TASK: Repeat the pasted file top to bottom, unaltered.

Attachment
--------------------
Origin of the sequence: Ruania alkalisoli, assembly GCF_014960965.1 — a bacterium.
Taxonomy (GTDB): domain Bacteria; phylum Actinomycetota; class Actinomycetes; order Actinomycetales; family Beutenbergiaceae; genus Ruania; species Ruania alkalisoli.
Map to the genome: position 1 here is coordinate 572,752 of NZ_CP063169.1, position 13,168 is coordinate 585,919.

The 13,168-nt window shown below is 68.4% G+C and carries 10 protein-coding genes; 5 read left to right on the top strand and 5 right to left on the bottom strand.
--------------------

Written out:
Origin of the sequence: Ruania alkalisoli, assembly GCF_014960965.1 — a bacterium.
Taxonomy (GTDB): domain Bacteria; phylum Actinomycetota; class Actinomycetes; order Actinomycetales; family Beutenbergiaceae; genus Ruania; species Ruania alkalisoli.
Map to the genome: position 1 here is coordinate 572,752 of NZ_CP063169.1, position 13,168 is coordinate 585,919.

The 13,168-nt window shown below is 68.4% G+C and carries 10 protein-coding genes; 5 read left to right on the top strand and 5 right to left on the bottom strand.